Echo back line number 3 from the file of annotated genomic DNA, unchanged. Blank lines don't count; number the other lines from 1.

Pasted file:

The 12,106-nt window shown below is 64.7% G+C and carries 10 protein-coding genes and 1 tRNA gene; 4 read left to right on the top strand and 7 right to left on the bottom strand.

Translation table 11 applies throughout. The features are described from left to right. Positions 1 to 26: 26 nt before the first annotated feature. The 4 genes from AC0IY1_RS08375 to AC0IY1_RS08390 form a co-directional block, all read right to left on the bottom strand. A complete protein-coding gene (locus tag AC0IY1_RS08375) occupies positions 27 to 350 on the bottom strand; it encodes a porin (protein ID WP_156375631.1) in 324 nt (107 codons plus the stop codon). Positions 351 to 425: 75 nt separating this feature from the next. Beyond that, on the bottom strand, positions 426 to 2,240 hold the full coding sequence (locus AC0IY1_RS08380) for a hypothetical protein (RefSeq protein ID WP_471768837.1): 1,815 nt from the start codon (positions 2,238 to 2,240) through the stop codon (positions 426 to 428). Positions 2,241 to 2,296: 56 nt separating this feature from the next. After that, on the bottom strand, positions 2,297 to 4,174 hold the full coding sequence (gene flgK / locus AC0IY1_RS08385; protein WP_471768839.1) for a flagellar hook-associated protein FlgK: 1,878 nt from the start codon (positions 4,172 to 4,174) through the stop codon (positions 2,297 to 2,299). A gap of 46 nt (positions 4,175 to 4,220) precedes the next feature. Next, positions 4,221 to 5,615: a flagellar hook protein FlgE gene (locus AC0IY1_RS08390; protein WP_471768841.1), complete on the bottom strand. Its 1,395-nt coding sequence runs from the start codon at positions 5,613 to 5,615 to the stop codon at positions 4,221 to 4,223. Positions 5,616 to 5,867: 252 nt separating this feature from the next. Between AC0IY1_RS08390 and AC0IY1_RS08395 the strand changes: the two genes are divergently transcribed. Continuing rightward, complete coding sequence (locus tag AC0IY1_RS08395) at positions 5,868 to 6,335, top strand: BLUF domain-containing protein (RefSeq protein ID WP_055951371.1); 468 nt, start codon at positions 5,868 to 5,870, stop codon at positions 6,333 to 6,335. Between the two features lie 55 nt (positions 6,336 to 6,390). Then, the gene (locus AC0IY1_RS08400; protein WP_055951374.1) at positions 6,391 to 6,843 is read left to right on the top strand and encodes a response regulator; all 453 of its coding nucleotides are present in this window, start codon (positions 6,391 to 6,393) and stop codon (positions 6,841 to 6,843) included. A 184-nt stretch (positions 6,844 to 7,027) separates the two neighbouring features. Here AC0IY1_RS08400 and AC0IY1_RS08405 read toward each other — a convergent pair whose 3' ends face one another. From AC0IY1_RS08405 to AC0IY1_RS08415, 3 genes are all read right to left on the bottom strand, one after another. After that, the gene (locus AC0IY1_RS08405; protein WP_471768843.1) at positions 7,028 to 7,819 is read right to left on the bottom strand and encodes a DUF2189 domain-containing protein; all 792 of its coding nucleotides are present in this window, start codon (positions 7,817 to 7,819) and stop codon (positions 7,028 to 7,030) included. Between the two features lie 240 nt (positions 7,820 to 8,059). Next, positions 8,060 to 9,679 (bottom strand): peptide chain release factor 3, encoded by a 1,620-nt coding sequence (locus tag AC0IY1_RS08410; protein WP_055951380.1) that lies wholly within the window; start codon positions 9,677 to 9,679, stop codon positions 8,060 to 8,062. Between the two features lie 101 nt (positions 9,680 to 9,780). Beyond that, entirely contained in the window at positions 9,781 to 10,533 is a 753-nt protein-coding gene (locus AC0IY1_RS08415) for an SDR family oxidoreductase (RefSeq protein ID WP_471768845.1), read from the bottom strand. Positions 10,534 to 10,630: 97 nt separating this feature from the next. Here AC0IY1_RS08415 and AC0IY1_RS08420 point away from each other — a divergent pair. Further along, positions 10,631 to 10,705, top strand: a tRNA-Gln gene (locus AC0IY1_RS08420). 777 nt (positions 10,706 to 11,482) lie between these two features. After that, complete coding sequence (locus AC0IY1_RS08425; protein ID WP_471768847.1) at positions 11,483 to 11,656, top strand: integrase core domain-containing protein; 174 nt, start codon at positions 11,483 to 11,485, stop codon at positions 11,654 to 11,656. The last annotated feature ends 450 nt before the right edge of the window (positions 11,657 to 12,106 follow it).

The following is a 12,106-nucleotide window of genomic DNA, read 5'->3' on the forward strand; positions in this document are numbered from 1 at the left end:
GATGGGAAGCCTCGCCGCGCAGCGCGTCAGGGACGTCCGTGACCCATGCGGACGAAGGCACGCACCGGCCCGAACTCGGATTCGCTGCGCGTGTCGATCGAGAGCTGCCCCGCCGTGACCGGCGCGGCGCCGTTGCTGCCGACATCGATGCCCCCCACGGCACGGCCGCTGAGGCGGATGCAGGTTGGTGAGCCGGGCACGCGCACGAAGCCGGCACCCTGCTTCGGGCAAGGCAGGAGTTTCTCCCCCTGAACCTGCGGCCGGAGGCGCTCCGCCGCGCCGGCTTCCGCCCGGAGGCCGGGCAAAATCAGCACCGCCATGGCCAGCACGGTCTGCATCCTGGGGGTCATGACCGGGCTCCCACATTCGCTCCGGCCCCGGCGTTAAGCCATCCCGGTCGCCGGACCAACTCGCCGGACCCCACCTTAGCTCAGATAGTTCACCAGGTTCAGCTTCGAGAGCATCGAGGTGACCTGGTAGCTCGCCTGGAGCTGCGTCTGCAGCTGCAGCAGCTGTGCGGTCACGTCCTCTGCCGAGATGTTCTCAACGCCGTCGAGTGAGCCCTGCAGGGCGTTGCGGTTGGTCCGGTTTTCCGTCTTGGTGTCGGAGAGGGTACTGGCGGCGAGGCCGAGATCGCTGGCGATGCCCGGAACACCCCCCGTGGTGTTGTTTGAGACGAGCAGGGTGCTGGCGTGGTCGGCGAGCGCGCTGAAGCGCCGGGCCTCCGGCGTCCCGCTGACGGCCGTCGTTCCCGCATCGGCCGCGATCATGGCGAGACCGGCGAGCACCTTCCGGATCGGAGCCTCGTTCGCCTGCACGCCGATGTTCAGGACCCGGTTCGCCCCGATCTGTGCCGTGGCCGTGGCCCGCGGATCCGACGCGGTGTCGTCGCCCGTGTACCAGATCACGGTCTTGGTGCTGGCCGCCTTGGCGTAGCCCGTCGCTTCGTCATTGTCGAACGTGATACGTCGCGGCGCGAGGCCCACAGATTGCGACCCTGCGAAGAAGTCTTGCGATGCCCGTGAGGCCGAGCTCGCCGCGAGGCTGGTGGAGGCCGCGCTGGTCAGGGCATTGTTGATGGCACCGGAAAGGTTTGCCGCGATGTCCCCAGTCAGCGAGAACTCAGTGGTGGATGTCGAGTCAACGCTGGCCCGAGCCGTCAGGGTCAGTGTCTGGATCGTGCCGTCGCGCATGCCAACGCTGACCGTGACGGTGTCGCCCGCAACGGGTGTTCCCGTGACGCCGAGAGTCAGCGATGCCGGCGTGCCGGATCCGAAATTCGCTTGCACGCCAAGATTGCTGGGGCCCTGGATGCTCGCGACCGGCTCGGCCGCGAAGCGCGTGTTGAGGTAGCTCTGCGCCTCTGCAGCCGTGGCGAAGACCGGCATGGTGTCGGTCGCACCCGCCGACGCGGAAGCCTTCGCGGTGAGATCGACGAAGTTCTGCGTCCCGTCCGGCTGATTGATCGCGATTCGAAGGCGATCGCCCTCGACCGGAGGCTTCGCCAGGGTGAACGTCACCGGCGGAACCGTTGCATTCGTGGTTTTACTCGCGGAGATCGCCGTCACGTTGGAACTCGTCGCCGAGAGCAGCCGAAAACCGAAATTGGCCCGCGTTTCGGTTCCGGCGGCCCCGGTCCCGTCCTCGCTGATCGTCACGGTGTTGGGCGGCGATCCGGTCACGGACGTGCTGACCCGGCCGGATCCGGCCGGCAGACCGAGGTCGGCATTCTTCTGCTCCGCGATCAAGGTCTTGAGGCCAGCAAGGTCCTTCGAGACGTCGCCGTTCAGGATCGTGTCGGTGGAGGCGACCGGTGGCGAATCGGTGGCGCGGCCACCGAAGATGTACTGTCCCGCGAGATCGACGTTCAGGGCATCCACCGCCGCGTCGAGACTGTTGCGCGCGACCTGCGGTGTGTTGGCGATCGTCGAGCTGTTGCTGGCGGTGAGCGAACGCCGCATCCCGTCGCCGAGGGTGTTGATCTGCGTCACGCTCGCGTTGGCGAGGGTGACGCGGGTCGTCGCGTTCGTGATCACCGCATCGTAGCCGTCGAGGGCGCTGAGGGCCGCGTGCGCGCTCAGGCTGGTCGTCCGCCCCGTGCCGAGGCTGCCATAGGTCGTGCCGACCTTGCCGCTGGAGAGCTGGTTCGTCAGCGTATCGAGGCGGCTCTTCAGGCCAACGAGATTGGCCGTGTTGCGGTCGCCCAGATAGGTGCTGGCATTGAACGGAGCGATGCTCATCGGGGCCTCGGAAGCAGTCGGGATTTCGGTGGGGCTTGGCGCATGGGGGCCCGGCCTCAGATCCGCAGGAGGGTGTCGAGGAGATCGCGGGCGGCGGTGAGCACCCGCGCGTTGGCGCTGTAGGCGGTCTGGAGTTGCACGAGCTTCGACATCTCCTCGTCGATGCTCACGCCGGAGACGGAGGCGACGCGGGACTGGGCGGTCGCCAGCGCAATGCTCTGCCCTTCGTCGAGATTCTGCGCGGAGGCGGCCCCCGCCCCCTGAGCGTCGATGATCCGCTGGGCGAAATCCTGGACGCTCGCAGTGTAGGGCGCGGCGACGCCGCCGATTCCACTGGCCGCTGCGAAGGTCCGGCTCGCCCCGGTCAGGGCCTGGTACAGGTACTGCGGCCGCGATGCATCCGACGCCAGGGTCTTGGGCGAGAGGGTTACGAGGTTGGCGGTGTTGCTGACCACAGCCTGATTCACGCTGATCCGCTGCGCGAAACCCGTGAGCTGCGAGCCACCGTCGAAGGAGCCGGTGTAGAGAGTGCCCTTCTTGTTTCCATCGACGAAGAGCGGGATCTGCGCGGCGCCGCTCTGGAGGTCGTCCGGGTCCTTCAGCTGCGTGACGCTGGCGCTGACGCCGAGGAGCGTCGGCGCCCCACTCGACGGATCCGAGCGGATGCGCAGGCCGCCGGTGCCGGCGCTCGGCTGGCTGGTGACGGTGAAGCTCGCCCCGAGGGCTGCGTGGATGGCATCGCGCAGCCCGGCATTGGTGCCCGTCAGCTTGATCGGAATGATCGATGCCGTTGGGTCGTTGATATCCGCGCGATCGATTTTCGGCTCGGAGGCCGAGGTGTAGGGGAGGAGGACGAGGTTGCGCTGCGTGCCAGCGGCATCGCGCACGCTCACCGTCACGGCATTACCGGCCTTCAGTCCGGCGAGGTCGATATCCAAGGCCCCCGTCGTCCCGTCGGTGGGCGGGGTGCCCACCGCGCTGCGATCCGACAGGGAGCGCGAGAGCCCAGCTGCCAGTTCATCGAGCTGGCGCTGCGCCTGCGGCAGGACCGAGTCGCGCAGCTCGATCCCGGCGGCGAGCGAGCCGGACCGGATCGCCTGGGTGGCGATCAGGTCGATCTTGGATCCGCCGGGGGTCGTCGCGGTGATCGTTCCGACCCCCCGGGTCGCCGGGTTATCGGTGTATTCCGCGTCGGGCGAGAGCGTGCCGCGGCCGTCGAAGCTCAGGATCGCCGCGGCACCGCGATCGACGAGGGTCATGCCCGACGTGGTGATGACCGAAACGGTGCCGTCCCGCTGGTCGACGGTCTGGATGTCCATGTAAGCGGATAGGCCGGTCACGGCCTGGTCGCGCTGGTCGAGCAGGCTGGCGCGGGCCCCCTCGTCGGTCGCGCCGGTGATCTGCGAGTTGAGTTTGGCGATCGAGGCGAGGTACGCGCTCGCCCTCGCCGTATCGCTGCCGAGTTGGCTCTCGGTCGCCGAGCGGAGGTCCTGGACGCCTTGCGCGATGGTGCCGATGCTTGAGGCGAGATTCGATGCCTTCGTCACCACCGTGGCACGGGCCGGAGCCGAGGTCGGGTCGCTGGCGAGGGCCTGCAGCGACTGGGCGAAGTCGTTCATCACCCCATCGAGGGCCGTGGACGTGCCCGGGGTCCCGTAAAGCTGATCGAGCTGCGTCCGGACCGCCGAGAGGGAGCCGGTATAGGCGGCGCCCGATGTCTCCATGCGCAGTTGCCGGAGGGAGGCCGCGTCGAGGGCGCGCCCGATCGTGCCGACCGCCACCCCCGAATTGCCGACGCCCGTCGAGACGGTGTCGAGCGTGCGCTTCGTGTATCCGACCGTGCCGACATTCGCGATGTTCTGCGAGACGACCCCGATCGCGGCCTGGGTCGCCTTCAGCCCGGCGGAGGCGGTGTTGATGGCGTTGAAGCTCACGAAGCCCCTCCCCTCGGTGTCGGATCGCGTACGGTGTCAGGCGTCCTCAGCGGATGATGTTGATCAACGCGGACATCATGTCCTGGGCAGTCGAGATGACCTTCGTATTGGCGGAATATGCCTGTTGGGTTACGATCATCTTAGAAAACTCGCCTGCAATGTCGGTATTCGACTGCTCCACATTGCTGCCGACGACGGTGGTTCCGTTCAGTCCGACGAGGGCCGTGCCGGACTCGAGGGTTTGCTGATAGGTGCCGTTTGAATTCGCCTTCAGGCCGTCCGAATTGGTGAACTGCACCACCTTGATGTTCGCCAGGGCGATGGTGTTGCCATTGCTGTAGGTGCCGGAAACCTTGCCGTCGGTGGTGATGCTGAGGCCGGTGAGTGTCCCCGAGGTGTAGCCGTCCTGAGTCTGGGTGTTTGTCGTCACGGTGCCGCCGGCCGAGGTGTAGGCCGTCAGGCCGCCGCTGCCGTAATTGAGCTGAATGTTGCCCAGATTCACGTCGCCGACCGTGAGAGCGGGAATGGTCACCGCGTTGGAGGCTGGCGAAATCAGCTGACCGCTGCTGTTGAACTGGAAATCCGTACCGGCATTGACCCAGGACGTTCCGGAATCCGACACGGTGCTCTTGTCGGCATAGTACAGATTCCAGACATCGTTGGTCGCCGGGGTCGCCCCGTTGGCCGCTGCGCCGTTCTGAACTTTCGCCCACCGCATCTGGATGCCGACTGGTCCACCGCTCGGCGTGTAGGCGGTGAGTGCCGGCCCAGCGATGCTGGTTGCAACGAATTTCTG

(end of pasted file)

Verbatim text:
The following is a 12,106-nucleotide window of genomic DNA, read 5'->3' on the forward strand; positions in this document are numbered from 1 at the left end: